death. As the end of the movie - and battle for survival - approaches,
the sole surviving Predator actually teams up with the sole surviving human
for a bit of bizarre bonding, and there is one scene in which the dread-locked
beast takes off its mask as though it intends to kiss the one remaining woman.
But that would have been taking things too far, so they just have sex instead.
Only joking! The Predator merely reveals to her what it really looks like... and,
trust me, its face is a sickening sight to behold.
Alien Vs. Predator must have truly cost a fortune to make.
It's visually stunning like few other movies - and the special effects are fab.
The Predator race ultimately triumphs over that of the other Alien
one, and there really is no wonder: the Predator is perfectly suited for war what
with its Spiderman-esque ability to fling lethal restraining nets onto its enemy,
whilst being able to call upon a hugely effective and sharp boomerang that can behead
an Alien before you can say Duck, Donald Duck!!! if needs be.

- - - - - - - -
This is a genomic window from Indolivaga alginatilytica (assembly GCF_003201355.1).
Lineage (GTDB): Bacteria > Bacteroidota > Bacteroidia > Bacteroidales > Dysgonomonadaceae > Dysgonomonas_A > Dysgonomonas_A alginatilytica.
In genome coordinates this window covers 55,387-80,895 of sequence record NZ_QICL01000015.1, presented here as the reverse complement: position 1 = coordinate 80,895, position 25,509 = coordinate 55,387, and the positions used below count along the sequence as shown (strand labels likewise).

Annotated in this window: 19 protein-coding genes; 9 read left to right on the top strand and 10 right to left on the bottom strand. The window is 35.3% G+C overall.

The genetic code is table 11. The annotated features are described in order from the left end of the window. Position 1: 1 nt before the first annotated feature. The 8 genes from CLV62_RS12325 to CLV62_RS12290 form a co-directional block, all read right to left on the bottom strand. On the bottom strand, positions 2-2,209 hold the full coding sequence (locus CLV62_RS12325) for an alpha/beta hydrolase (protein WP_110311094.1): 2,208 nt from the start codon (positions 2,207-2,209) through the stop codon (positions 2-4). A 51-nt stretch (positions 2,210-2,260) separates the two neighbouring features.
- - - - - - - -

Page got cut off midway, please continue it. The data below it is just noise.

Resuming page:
And if neither of those neat little tricks works, there is always the mega rocket
launcher that's conveniently strapped to the Predators' shoulder. Yep, if
the Predator got beat he'd be a right old laughing stock, I tell you.
Oh, and just wait for the rather quite sentimental ending when the last remaining
Predator (having successfully killed off all of the Aliens) is picked up by its
mothership in a classy ET-styled moment of disbelief... especially since his mates
actually stretcher the half-dead Predator aboard due to its injuries. Still, the
final scene virtually guarantees that this
Alien Vs. Predator movie is simply the first in a line of such movies, because
what do you know - an Alien manages to worm its way onto the Predator's